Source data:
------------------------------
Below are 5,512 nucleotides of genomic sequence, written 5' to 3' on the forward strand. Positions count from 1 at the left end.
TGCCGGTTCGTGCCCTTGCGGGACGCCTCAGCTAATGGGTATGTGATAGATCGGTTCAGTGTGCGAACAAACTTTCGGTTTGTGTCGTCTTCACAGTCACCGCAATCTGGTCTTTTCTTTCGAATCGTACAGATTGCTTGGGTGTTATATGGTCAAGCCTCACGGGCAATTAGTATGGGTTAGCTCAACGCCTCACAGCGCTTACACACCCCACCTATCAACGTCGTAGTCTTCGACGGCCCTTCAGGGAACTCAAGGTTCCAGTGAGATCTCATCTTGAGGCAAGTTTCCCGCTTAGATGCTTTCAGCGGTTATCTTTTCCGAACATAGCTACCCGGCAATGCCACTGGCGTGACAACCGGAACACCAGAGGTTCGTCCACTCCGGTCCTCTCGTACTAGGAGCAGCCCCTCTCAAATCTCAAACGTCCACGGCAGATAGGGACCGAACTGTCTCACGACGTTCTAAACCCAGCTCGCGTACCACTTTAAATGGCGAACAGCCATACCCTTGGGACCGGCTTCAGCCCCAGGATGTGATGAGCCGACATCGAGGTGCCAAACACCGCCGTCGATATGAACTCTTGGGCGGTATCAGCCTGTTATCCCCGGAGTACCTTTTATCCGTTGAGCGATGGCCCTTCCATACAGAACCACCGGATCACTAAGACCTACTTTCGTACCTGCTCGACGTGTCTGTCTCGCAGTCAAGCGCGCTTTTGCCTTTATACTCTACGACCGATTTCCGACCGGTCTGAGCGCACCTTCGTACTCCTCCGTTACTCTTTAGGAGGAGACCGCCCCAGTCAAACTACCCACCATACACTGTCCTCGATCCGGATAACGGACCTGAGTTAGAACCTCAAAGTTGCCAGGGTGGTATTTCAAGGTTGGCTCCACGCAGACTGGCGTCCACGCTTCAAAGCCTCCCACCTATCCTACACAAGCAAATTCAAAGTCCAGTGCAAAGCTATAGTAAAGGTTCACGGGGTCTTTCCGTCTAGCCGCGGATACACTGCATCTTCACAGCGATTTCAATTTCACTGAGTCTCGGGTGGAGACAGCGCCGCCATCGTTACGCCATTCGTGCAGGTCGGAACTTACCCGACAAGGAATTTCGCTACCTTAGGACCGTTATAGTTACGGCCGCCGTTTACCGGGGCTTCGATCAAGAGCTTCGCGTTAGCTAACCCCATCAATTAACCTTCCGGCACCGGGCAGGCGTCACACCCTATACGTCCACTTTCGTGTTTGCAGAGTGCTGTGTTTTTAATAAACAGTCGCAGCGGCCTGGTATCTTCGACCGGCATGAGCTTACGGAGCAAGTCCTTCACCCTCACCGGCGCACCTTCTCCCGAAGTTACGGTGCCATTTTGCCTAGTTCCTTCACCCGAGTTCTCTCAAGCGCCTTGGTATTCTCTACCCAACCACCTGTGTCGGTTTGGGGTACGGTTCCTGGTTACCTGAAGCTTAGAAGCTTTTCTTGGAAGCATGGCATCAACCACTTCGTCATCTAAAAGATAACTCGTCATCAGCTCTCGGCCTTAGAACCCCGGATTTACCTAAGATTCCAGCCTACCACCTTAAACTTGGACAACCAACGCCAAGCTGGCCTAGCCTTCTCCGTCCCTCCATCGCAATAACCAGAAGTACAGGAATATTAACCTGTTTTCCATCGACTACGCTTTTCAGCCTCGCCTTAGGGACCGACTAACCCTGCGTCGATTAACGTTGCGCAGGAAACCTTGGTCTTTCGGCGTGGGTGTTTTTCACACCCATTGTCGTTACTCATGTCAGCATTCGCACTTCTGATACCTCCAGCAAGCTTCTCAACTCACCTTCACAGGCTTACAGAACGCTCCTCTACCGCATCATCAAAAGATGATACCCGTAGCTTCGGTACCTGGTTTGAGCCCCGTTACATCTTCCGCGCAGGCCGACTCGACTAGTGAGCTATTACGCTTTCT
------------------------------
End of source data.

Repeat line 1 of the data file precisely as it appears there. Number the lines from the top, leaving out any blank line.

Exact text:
Below are 5,512 nucleotides of genomic sequence, written 5' to 3' on the forward strand. Positions count from 1 at the left end.